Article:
“Our model is accessible to everyone. We have a membership portal with free packages to monthly fees that offer resources depending on the level of membership. We also have a project team to support our clients to investor stage, and if we partner with them, we take a percentage. We connect our clients directly to investors or hold events where we put together a panel of professional investors who are looking at investment opportunities for portfolio diversity. So it’s a model where we can lend our collective expertise to help our clients get to launch and scale with minimum lost time and money,” says Jaffer.
Another chap that is making waves in the mumpreneur space is Author Kenneth Choo who released his book Mother Industrialist earlier this year. We asked Choo his thoughts on why mothers are great economy movers.
“Technology has lowered the entry level for entrepreneurship. It gives flexibility and freedom to work at home while attending to their children. The internet means unlimited income potential in a global market. In developed countries, women have greater access to education so will often provide an additional source of income for the family. Most mothers have a strong sense of responsibility and a desire to be able to live her life on her own terms which usually means being able to spend more time with her children,” says Choo.
According to Choo, the biggest challenges most working moms face are time and money. If a mumpreneur can build a business that can run with or without her by leveraging on systems, technology or by building a leadership team, time and money is no longer an issue.
“I believe that mothers will be the next economy movers because if all mothers are able to balance both work and parenting through entrepreneurship, they will be able to boost the economy through job creation, employing other mothers and provide a flexible, balanced and understanding environment for them to work in. Their families may consider having more children due to increased financial solvency which will help to keep the macro economy healthy,” says Choo.
While the benefits of technology cannot be gainsaid, we asked Choo what he felt were the more intangible roadblocks aside from resources that can hinder mothers from entering the start-up scene.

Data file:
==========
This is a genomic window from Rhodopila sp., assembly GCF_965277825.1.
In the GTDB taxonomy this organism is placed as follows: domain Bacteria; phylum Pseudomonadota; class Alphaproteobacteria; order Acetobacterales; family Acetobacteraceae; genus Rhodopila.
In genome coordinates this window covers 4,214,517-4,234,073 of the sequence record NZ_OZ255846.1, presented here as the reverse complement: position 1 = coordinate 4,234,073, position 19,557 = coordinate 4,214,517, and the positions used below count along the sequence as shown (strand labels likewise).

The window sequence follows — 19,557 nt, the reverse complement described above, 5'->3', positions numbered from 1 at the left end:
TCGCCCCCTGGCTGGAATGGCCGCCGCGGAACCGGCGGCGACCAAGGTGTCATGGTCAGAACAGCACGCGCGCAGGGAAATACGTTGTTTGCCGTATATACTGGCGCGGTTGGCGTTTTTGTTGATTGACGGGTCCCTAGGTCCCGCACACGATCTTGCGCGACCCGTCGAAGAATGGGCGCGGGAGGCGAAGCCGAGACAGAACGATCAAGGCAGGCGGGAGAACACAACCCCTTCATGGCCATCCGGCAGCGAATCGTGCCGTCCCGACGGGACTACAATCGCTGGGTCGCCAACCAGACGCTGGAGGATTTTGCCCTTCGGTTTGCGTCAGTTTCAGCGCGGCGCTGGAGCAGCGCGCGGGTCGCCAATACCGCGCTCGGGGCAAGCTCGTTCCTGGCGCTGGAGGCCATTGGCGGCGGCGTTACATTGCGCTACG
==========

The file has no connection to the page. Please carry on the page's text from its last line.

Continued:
“After working with mumpreneurs for the past decade and interviewing hundreds of mumpreneurs for my book and podcast, I believe that the biggest roadblock is belief. Most of those I interviewed did not believe that it was possible for them to do something that they loved and to make a living out of it. They often did not have access to a role model to help them build a business. Our formal education teaches us to get good grades, graduate and get a good job; there is no formal education on entrepreneurship. That is why in Mother Industrialist, I used case studies to illustrate what I call the 3Ps (Passion, Purpose and Profit) to start a business,” says Choo.
According to Choo, the last ‘P’ – profit – is a common missing step among start-ups which is interesting given most people understand that businesses exist primarily to be profitable.
“Most businesses fail in the initial years because of finance. This is due to a lack of financial literacy. It is easy to have passion and purpose in a business but to have the profit we often have to unlearn, learn and relearn and this is where most entrepreneurs struggled,” says Choo.
If you’re a mumpreneur and you’re keen to find out more about Mother Industrialist, you can visit Mother Industrialists Live Shows where Choo interviews mumpreneurs from around the world. New season starts January 2019.
IFor more information on Enfoundery visit https://www.enfoundery.com/